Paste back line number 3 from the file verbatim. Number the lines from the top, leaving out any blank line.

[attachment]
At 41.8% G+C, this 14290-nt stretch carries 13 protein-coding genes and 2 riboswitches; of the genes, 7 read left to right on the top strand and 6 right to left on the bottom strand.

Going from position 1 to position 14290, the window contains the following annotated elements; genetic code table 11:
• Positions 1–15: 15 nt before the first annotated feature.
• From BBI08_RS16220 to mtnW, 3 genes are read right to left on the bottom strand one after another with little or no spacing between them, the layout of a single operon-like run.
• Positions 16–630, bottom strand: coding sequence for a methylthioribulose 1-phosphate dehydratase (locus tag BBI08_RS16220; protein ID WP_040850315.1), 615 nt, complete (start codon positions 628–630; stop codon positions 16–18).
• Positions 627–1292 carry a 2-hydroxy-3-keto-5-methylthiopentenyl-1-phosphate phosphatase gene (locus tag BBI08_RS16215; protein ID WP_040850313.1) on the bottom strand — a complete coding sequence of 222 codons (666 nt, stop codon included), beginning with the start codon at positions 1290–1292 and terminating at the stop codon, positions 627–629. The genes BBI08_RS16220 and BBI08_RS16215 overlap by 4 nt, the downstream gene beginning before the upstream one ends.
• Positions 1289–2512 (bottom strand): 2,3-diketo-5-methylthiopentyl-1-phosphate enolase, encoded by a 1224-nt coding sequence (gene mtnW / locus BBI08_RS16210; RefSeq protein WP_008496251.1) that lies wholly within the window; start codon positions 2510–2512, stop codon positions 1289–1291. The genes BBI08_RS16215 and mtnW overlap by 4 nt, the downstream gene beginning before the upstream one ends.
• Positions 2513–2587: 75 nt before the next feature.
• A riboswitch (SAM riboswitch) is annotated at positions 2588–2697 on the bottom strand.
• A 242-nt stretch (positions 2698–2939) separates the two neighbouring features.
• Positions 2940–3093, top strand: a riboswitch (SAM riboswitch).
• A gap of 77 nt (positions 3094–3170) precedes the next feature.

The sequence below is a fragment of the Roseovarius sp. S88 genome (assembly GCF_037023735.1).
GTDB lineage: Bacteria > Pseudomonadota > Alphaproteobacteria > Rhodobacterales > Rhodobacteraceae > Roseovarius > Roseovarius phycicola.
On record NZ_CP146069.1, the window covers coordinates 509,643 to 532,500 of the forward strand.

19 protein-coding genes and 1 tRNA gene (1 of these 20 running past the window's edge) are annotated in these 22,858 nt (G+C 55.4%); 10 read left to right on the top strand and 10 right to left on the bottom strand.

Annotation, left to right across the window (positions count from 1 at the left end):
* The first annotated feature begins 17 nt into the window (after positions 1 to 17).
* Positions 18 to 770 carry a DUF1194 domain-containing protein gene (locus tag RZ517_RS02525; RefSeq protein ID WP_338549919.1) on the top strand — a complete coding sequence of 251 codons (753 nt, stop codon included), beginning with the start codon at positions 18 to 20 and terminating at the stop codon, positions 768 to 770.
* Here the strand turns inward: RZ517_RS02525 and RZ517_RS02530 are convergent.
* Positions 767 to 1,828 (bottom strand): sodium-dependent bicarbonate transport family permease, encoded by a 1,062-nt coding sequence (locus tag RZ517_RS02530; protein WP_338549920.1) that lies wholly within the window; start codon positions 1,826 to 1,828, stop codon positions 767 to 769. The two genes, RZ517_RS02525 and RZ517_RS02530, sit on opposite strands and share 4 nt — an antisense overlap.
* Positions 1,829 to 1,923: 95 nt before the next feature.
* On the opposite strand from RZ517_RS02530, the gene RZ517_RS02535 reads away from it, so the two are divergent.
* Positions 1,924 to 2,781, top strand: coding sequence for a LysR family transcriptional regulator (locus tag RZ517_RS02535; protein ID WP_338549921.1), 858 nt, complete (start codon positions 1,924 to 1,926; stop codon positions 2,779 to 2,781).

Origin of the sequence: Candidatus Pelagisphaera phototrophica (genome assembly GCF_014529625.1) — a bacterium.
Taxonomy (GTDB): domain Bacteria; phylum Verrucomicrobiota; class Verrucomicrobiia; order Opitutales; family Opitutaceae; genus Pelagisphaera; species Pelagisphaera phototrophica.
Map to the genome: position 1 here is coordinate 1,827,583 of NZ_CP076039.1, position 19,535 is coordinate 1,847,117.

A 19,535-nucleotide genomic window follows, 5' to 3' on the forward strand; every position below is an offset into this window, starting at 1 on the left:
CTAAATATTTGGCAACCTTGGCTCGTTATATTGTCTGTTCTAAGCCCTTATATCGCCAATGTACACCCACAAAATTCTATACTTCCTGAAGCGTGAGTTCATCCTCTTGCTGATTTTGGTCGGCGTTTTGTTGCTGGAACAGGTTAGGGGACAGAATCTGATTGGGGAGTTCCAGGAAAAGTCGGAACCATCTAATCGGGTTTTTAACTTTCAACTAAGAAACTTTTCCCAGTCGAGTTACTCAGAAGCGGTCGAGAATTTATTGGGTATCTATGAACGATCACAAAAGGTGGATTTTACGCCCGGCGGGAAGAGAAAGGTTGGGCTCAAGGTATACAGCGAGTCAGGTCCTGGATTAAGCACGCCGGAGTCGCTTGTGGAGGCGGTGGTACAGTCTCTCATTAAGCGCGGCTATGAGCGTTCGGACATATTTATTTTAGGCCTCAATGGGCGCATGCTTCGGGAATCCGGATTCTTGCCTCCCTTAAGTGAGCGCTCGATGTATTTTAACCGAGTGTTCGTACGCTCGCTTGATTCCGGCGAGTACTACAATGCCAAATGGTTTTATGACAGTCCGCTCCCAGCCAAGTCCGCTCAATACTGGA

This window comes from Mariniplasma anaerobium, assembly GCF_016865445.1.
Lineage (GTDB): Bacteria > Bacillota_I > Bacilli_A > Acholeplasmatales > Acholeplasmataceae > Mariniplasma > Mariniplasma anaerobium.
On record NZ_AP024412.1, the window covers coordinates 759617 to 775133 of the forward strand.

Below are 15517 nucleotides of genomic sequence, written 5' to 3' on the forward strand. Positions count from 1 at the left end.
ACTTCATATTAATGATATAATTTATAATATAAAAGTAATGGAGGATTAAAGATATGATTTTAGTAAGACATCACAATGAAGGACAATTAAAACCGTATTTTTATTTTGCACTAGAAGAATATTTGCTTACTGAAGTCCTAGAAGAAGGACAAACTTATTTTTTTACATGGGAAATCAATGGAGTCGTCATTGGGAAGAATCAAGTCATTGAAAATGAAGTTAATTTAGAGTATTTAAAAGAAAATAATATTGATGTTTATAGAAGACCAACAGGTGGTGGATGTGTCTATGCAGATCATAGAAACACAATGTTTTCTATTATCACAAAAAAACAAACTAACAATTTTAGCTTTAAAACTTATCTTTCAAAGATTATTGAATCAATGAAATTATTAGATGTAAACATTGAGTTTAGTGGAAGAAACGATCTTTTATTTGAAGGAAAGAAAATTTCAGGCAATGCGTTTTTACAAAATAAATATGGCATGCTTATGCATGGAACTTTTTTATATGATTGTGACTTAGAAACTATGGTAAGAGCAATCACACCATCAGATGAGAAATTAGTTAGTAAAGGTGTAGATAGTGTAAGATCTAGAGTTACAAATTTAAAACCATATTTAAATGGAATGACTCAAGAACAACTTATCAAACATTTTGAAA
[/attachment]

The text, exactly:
• Positions 1–15: 15 nt before the first annotated feature.